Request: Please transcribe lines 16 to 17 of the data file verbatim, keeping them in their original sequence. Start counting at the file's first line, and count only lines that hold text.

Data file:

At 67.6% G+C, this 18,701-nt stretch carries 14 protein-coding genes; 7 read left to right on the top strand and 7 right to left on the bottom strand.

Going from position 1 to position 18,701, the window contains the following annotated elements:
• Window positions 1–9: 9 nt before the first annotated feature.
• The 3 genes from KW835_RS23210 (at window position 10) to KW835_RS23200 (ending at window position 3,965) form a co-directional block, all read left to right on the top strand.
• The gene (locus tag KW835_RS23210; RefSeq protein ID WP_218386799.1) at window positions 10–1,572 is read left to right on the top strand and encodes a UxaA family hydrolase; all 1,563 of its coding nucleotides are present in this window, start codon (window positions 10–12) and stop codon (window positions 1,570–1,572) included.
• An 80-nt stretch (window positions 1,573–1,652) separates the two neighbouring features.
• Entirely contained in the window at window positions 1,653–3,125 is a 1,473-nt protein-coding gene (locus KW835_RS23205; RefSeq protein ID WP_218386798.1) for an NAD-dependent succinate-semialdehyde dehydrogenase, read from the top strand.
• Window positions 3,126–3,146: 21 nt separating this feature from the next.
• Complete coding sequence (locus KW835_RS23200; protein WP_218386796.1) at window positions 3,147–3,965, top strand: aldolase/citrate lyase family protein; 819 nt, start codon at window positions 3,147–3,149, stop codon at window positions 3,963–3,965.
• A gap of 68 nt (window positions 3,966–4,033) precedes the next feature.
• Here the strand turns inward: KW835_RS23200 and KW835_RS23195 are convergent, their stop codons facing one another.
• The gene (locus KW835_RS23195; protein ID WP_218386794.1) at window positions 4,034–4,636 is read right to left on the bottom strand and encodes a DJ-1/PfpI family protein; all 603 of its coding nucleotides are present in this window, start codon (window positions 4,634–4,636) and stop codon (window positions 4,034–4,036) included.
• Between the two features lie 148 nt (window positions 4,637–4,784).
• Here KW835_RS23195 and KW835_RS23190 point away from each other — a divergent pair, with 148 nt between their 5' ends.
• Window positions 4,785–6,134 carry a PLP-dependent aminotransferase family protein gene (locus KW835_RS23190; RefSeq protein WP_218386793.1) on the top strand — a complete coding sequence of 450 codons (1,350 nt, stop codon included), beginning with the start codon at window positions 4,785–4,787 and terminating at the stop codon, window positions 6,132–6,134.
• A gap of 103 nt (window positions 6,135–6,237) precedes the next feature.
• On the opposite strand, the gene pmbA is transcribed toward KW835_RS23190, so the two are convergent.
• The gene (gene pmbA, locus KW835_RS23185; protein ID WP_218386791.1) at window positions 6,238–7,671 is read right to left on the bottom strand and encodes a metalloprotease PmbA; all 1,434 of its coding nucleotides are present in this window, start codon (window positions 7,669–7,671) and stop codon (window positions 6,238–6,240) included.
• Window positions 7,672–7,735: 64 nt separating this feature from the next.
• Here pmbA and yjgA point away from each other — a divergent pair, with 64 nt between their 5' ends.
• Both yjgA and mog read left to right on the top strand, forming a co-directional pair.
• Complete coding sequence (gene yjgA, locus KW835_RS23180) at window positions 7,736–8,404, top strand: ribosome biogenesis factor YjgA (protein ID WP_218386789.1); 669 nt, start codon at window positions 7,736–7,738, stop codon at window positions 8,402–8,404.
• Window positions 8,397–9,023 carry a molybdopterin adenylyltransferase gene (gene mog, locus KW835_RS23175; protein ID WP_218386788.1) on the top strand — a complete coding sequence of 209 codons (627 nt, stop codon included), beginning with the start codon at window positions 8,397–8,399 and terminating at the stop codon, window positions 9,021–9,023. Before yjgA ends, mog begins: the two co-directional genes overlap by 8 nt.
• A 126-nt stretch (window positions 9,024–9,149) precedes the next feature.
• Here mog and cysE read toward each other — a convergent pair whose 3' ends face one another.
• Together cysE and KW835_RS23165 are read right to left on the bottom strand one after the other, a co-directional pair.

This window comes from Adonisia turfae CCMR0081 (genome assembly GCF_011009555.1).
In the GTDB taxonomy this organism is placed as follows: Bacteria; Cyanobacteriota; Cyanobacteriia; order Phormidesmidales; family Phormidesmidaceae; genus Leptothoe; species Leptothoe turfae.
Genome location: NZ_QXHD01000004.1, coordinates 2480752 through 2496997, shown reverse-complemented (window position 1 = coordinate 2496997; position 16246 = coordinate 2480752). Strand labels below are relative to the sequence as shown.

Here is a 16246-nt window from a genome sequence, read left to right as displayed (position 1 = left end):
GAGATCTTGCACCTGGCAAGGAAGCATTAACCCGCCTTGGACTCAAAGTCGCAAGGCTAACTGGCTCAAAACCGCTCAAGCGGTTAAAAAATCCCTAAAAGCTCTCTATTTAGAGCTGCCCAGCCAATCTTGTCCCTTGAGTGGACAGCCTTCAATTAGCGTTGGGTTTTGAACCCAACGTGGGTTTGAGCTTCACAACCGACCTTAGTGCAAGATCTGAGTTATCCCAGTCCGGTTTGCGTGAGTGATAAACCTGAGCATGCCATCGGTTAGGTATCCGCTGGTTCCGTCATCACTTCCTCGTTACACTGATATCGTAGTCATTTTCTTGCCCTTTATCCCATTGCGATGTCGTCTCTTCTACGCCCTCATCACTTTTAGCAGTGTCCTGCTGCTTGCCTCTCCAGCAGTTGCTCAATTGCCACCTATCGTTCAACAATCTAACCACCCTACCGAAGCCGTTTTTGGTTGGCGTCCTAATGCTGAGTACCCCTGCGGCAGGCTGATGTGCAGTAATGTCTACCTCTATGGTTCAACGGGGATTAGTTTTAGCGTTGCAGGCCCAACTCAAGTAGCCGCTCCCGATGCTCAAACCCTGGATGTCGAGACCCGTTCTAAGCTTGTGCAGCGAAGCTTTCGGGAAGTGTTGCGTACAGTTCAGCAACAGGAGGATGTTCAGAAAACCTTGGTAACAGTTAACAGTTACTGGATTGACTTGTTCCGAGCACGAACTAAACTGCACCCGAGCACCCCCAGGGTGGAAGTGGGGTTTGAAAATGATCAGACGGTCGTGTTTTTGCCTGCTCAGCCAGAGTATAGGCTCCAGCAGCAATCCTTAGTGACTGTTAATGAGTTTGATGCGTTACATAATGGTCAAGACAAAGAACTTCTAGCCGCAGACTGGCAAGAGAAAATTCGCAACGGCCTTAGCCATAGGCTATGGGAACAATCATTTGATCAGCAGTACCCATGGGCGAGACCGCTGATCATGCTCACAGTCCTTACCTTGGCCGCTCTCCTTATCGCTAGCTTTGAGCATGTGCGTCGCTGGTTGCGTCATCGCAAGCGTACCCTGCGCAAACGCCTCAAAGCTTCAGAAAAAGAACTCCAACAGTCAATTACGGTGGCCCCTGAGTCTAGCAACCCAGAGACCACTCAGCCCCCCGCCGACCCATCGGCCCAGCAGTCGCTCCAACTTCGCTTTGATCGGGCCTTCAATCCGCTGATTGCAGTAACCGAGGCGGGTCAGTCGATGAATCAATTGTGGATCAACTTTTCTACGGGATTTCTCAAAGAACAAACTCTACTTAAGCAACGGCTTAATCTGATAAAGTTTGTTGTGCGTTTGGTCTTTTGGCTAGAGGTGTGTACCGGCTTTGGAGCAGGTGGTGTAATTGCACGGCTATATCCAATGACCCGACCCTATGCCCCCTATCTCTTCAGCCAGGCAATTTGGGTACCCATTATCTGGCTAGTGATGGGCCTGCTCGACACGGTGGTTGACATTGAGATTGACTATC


• A gap of 103 nt (window positions 6,135–6,237) precedes the next feature.
• On the opposite strand, the gene pmbA is transcribed toward KW835_RS23190, so the two are convergent.